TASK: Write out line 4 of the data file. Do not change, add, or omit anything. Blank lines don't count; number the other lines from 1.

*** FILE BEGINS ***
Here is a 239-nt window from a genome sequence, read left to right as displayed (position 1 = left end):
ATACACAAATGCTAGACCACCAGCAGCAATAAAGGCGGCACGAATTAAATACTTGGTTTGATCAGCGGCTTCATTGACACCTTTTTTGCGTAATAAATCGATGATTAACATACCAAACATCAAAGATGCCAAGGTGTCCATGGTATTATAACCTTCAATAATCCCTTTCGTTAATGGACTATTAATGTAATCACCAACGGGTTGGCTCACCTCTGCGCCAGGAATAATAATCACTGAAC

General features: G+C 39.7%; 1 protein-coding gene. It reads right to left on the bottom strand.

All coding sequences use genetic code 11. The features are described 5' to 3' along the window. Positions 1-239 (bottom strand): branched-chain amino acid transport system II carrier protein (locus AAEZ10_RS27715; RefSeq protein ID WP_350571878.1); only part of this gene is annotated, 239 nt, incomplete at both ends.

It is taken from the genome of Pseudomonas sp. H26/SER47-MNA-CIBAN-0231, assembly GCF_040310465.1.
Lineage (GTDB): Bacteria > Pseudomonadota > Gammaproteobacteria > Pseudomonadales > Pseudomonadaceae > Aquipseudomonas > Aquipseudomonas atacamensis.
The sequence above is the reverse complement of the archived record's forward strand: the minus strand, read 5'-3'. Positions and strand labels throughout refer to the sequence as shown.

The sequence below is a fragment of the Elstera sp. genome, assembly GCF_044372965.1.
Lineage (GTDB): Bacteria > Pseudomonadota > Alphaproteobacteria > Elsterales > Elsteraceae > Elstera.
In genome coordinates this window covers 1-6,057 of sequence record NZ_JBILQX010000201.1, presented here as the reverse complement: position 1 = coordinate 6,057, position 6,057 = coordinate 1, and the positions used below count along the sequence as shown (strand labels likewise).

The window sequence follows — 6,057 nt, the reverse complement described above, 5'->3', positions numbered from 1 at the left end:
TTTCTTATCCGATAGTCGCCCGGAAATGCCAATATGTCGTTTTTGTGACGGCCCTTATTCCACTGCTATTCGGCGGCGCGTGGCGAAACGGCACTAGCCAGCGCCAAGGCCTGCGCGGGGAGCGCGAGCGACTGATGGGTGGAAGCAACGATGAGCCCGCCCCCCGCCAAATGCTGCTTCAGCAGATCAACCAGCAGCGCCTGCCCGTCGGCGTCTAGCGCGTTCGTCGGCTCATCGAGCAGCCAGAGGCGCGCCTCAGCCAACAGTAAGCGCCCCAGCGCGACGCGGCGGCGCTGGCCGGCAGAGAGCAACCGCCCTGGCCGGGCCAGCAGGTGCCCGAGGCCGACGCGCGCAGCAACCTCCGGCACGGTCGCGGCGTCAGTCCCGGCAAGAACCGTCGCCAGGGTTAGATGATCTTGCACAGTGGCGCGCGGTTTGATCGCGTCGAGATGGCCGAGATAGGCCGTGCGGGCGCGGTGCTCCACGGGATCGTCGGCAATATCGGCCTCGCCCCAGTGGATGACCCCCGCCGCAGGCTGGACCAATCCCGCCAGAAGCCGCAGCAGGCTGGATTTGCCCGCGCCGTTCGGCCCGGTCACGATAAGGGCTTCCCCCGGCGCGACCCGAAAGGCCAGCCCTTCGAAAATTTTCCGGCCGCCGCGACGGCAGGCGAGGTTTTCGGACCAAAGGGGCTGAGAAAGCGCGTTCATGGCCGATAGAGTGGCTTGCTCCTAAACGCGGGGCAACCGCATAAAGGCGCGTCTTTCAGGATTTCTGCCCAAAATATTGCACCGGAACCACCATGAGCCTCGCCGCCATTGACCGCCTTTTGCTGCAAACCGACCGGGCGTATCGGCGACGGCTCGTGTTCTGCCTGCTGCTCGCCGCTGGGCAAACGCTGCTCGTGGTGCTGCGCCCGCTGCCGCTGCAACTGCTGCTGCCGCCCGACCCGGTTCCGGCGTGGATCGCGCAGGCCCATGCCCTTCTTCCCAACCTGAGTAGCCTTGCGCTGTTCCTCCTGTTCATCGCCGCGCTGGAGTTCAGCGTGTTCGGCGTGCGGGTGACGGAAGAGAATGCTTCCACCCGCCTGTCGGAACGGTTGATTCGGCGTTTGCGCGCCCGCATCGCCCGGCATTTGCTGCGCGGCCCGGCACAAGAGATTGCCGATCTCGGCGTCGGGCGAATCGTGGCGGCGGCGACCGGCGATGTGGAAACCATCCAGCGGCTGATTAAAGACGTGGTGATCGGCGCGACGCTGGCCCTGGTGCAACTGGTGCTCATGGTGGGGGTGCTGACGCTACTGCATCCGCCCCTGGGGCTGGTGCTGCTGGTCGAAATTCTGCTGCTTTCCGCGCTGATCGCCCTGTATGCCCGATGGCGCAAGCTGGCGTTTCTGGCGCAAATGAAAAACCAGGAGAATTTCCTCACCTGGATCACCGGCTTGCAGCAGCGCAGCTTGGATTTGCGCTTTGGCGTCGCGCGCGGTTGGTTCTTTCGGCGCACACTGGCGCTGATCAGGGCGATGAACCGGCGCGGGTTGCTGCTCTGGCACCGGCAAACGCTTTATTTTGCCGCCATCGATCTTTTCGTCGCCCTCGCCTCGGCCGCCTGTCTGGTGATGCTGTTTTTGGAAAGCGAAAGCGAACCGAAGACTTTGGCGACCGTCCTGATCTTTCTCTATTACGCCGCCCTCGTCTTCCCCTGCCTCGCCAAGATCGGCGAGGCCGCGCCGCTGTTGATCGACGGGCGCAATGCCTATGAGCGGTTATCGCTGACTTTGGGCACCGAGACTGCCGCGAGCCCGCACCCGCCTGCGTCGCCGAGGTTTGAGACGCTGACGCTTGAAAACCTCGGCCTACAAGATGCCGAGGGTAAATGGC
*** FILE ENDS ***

All coding sequences use genetic code 11. The features are described 5' to 3' along the window. Positions 1-239 (bottom strand): branched-chain amino acid transport system II carrier protein (locus AAEZ10_RS27715; RefSeq protein ID WP_350571878.1); only part of this gene is annotated, 239 nt, incomplete at both ends.